40 days of Spiritual Growth

Father John A. Kiley

Clearly Jesus was not the first Biblical personality to spend 40 days and 40 nights in the Judean desert. In fact, Biblical scholars cite at least 24 times when the number 40 can be cited in the Jewish Scriptures, the Christian Scriptures and in the Church’s sacramental life. The profound significance of these numerous 40-day episodes is succinctly proposed by St. Mark in this coming Sunday’s Gospel passage for the First Sunday of Lent.
St. Mark records, “The Spirit drove Jesus out into the desert, and he remained in the desert for forty days, tempted by Satan. He was among wild beasts, and the angels ministered to him. After John had been arrested, Jesus came to Galilee proclaiming the gospel of God: ‘This is the time of fulfillment. The kingdom of God is at hand. Repent, and believe in the gospel.’”
Jesus’ sojourn in the desert for 40 days was clearly in accord with the plan of God. St. Mark insists, “The Spirit drove Jesus out into the desert.” Many great events of Jewish history were marked by 40 days of inner and social confrontation under God’s Divine direction. Noah endured a 40-day flood and a 40-day wait for the waters to recede. Moses sojourned with God atop Mt. Sinai for 40 days and waited patiently for 40 years to arrive at the Promised Land. Elijah fled the hapless Ahab and the wicked Jezebel and her false prophets and then took forty days to regain his strength to return to depose the dreadful royal couple. Goliath gave the Israelites 40 days to resolve how to deal with his overwhelming strength when finally David would surprisingly settle the issue. Jonah was accorded 40 days to convert the wicked Ninevites but then pouted when they repented after only three days. So now Jesus, amid shifting sands and towering rocks for 40 days would indicate the beginning of another momentous step in salvation history.
Noah and Moses and Elijah and David and Jonah experienced great spiritual turmoil during their 40-day happenings. Now, Jesus would face the struggle between good and evil during his time in the wasteland. Jesus would indeed be “tempted by Satan,” and he would be made even more uneasy by the occurrence of “wild beasts.” Still he would also be consoled by the presence and assurance of angels who “ministered to him,” just as they had ministered to Israel fleeing Egypt and to Elijah fleeing Jezebel. And now, just as happened with Jesus’ Old Testament predecessors, the Savior’s struggle with diabolical forces for 40 days would lead to a resounding spiritual renewal: “Jesus came to Galilee proclaiming the gospel of God: ‘This is the time of fulfillment. The kingdom of God is at hand. Repent, and believe in the gospel.’” Christ’s sustained obedience in the wilderness spawned the new Israel of God there in the same Judean desert where the old Israel’s continued rebellions had brought forth only alienation and infidelity.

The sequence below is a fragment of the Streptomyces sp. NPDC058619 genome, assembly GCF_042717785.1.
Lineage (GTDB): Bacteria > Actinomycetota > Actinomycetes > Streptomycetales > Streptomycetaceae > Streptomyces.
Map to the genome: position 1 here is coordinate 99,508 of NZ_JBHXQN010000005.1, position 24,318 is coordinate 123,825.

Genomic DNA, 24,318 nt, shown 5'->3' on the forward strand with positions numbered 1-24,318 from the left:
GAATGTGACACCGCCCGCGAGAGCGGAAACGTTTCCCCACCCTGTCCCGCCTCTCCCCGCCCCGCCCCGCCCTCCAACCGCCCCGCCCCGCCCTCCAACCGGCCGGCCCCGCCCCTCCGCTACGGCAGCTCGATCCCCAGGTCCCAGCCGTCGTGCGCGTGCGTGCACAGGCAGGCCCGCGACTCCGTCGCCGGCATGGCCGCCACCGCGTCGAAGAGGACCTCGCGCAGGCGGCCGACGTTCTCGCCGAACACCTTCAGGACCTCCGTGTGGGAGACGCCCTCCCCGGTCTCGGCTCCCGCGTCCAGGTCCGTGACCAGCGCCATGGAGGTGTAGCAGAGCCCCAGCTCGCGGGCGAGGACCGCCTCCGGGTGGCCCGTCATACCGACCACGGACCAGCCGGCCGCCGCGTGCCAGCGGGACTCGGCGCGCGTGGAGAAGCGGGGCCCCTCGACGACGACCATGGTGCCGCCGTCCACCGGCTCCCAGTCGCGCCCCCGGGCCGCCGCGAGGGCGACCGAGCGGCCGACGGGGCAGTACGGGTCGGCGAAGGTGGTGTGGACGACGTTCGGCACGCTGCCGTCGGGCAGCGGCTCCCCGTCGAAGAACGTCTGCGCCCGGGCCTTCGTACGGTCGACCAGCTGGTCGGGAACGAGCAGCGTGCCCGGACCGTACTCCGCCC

St. Mark’s account of Jesus’ 40-day experience in the desert with its emphasis on prayer and fasting, on spiritual renewal and self-denial, is certainly an appropriate start for Lent. Yet believers may briefly skip ahead to the Easter season where the Risen Christ, victorious over Satan on Calvary, would remain for forty days encouraging and strengthening his apostles and disciples until he would finally return to the Father on Ascension Day. Once again, 40 days signaled spiritual renewal, this time on a world-wide scale.
Scripture commentators often point out that the Bible’s forty day episodes, whether they involve Noah or Moses or Jonah or Christ, always highlight human reliance on God’s sustaining power while facing a challenging situation. God mysteriously allows select believers to endure these lengthy ordeals in order to seal their relationship with him by relying more on God’s help in perplexing circumstances rather than their own resources. These double score periods in the Bible show that even puzzling times allow humans to grow spiritually just as long as we rely on God’s grace during such trying intervals. The forty day’s endurance will often accompany some important moral or social purpose, such as renewing society, confronting public evil or strengthening a community’ faith.
It is often also noted that these 40 day periods especially highlight God’s patience with us. God takes his time, one author noted, even with sinners. By often using 40-day episodes to symbolize periods of spiritual growth in the Bible, God is sending a message that growing spiritually is always a process, always a sojourn that takes time to complete. God is ever at work in our lives, but the Bible’s 40-day episodes symbolize those special times when God offers an opportunity to focus less on our own resources and more intensely on his strength. The Church’s season of Lent continues this opportunity.